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Monday, Apr 2, 2007

Having just returned from a vacation at a resort hotel in the Caribbean, I found this WSJ article about exclusive resorts within resorts pertinent. The resort at which I stayed felt carceral to say the least—it was retrofitted into the site of an old fortress, and portions of it were literally cordoned off with barbed wire. Yet at the same time, an atmosphere of openness was built into the infrastructure of the place, with all the restaurants and bars and hotel services being outdoors. Just enough relaxed openness was suggested by this setup to allow the more imaginative tourists to pretend that they weren’t in a fortress and were instead integrated in some way with real island culture. The ability to relax at the resort seemed akin to the ability to enjoy TV shows with laugh tracks, or incoherent special-effects laden movies: It seems as though you have to be willing to do a lot of pretending and suspend a lot of disbelief to overlook the fact that the staff regards you with a mixture of contempt, suspicion and condescension, overlook the tension generated by income disparities between tourists and locals, the essentially predatory nature of tourist enterprises. Of course you can skirt a lot of that by eschewing the amenities of resorts, but then you are forced to concentrate on how to actually do everyday things in a foreign environment, which is probably the opposite of relaxing for many vacationers. The things you take for granted (buying gas, reading a menu, etc.) become complicated, and embarrassment lurks around every corner.


Resorts protect you from all that complication of the reality of foreignness, but at the expense of jailing you in a plush prison. But they go beyond merely insulating us from the challenges of learning how to function in new environments and having to make too many decisions, beyond permitting us to take a vacation from thinking (“A Supposedly Fun Thing I’ll Never Do Again,” David Foster Wallace’s account of taking a cruise, explicates these points pretty well). By foregrounding the helplessness of the tourist while confronting him at every turn with semi-sarcastic solicitude, resorts actually heighten all the tensions and pretenses, the disparities between tourists and servants, rather than dissipate them; perhaps it’s because these tensions are actually what many vacationers want to consume, class resentment as a testimony that you’ve arrived, that you’ve reached a place where you can have the power to boss people around and be fussed over. The elaborate gate-keeping procedures at resorts are a part of this; if resorts are like prisons, it’s because we want to consume the feeling of being guarded—we want to taste the power of exclusion (which epitomizes class conflict generally) in one of its most concrete forms.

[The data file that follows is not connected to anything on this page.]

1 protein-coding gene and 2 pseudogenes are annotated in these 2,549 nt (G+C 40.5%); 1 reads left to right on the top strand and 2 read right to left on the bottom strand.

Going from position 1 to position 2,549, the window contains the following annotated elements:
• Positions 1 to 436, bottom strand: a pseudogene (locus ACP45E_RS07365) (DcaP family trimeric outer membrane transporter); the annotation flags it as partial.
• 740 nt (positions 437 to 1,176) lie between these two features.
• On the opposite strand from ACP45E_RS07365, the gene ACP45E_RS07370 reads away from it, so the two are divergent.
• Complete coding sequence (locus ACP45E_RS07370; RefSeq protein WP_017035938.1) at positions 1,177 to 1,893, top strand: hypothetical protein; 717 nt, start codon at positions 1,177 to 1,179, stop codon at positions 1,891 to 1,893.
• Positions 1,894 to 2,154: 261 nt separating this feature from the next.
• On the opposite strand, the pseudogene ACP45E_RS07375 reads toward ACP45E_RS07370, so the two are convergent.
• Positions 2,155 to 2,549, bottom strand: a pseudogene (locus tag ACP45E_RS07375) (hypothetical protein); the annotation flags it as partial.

But when regular shmoes like me can be at a resort, the resort has clearly lost some of its exclusive appeal: Hence the ultraprivate resort within the resort the WSJ article notes:


Now some resorts are rolling out fancier service tiers that come with benefits blatantly visible to other guests, from private pools and beach areas in the middle of the grounds to guaranteed spots at crowded restaurants. Elite guests—who pay an additional $40 to $900 or more per night—also get nicer rooms and full access to the main resort. To distinguish them from the regular guests, many of whom are paying hefty rates of $400 to $1,000 a night, they sometimes get special bracelets or towels.